The 65.8% of Carmarthenshire’s 16-64s who are working total some 72,709 people, including 12,600 who are self-employed. [5]  There are only about 58,700 jobs for employees.[6] More than one in three of these jobs, 36%, are part-time. Over 35% of all jobs, full-time and part-time, are in the public sector in education, health and public administration, and are thus vulnerable to severe future cuts.

Numbers of people in each category

Source: Nomis official labour market statistics. The figures were compiled at different times between 2008 and 2012 and so are approximate.

This is the context into which up to 13,340 new homes would be built, adding perhaps over 31,000 people to the 180,700 already living in the county — a population increase of over 17%.

If the new residents are mainly pensioners, that would bring the need for more care, but the council plans massive cuts in services for the elderly. If they are of working age, where exactly would they work? In the county in April 2012 there was just one job vacancy for every 5.4 people receiving Job Seekers Allowance.

New housing developments on the scale proposed require long-term jobs — not just short-term construction jobs — to go with them, jobs to enlarge the local economy and not carousel jobs like those in retail. When a superstore opens, all sorts of claims are made for the numbers of extra jobs, but the drip, drip, drip of job losses as competing retailers downsize or close is rarely reported. In any area, there is a limited amount of money to spend in shops, and when a new store opens the contents of customers’ wallets do not expand to match.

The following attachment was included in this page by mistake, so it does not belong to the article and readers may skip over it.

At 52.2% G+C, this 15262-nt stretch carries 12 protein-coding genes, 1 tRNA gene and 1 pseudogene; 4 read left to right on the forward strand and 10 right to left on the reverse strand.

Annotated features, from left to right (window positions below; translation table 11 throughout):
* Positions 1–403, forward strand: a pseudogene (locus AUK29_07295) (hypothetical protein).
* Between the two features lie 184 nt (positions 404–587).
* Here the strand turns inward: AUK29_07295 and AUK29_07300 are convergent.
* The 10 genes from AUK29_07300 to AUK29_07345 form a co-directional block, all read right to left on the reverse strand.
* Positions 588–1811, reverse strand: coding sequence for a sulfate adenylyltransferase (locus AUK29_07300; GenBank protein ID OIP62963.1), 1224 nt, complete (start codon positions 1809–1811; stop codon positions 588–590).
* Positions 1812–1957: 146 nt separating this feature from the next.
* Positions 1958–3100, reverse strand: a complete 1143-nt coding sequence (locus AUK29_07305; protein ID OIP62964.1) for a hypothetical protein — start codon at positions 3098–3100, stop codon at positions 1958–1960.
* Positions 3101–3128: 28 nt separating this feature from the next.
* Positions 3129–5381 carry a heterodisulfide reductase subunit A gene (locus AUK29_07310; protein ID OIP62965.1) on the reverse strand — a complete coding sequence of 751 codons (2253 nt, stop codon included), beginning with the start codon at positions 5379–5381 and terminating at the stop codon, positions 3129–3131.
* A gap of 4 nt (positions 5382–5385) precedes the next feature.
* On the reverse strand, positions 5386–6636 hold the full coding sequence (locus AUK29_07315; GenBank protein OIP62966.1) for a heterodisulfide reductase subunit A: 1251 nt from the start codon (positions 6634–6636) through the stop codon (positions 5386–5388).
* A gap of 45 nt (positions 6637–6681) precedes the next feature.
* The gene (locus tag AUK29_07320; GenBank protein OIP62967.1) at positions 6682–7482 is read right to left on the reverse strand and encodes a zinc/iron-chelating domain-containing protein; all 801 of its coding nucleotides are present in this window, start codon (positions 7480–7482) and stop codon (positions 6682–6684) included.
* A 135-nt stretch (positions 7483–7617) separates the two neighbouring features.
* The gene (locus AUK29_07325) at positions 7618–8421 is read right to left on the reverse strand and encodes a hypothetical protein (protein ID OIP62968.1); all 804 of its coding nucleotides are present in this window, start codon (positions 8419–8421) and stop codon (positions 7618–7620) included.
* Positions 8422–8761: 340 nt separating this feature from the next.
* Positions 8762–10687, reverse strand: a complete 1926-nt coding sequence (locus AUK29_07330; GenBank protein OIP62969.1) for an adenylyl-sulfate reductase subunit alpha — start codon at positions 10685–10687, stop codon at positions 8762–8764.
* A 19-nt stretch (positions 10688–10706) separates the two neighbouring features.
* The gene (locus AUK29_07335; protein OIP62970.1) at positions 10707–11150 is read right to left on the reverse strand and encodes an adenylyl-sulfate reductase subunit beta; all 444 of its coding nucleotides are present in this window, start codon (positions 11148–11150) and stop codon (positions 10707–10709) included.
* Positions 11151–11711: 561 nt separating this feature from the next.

The sorts of mixed developments for housing and work, just as our villages and towns used to be, are out of favour with planners, and have contributed to the fossilisation of villages, the closure of rural schools, shops and post offices, and the ageing profile of the population in rural areas. Young people move out, retired people move in.

One of the complaints about the plans for so much more housing, in estates large and small, is that the influx of people would dilute Welsh language and culture.  How could this not happen, whether the newcomers are homebuyers or renters?  I write in English, I know, but the concept of a bilingual community is too important to sweep aside.  Given the dearth of good jobs, the newcomers would probably include large numbers of retirees and also, in privately rented or social housing, households displaced from expensive parts of England by the new caps on housing benefit.

Meanwhile, young people who want to set up home and work in their own communities, maybe to start a small business, have to battle against the planning system and their hopes are often dashed.

[1] Across the UK the average number of persons per home is 2.33.

[2] Appendix 4 of Carmarthenshire’s Local Development Plan allocates land for about 13,340 homes.

[3] Mid-year estimate, Office for National Statistics.

[4] See Carmarthenshire County Council’s Strategic Equality Plan 2012-16.

[5] Nomis figures for October 2010 to September 2011.

[6] The total from Nomis for employee jobs dates from 2008 and is probably higher than in 2012 because it predates public-sector job cuts.


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One thought on “Too Many Houses, Not Enough Jobs: Carmarthenshire’s Dubious Future

  1. Pingback: New houses are not solid foundations for our economy « Ecopoliticstoday's Blog